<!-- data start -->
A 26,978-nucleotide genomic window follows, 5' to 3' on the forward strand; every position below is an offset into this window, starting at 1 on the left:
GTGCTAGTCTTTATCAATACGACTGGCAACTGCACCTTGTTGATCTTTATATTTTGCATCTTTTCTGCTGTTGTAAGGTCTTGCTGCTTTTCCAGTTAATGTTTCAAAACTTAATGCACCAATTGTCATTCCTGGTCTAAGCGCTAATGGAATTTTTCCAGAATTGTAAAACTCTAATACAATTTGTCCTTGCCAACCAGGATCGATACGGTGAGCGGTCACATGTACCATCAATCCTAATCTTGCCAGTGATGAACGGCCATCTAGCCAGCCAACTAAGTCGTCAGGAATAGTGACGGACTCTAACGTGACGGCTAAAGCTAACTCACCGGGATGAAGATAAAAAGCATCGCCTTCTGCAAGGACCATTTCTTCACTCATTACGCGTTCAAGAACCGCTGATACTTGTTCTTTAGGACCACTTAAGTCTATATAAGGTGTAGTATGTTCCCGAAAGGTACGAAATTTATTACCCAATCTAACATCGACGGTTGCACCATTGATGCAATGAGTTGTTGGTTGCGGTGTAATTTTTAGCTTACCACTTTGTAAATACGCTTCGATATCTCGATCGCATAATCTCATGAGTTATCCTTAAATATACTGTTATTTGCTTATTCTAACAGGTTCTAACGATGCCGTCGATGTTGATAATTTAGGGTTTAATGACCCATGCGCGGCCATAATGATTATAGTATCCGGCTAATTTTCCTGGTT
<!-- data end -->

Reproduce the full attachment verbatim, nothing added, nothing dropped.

A 26,978-nucleotide genomic window follows, 5' to 3' on the forward strand; every position below is an offset into this window, starting at 1 on the left:
GTGCTAGTCTTTATCAATACGACTGGCAACTGCACCTTGTTGATCTTTATATTTTGCATCTTTTCTGCTGTTGTAAGGTCTTGCTGCTTTTCCAGTTAATGTTTCAAAACTTAATGCACCAATTGTCATTCCTGGTCTAAGCGCTAATGGAATTTTTCCAGAATTGTAAAACTCTAATACAATTTGTCCTTGCCAACCAGGATCGATACGGTGAGCGGTCACATGTACCATCAATCCTAATCTTGCCAGTGATGAACGGCCATCTAGCCAGCCAACTAAGTCGTCAGGAATAGTGACGGACTCTAACGTGACGGCTAAAGCTAACTCACCGGGATGAAGATAAAAAGCATCGCCTTCTGCAAGGACCATTTCTTCACTCATTACGCGTTCAAGAACCGCTGATACTTGTTCTTTAGGACCACTTAAGTCTATATAAGGTGTAGTATGTTCCCGAAAGGTACGAAATTTATTACCCAATCTAACATCGACGGTTGCACCATTGATGCAATGAGTTGTTGGTTGCGGTGTAATTTTTAGCTTACCACTTTGTAAATACGCTTCGATATCTCGATCGCATAATCTCATGAGTTATCCTTAAATATACTGTTATTTGCTTATTCTAACAGGTTCTAACGATGCCGTCGATGTTGATAATTTAGGGTTTAATGACCCATGCGCGGCCATAATGATTATAGTATCCGGCTAATTTTCCTGGTT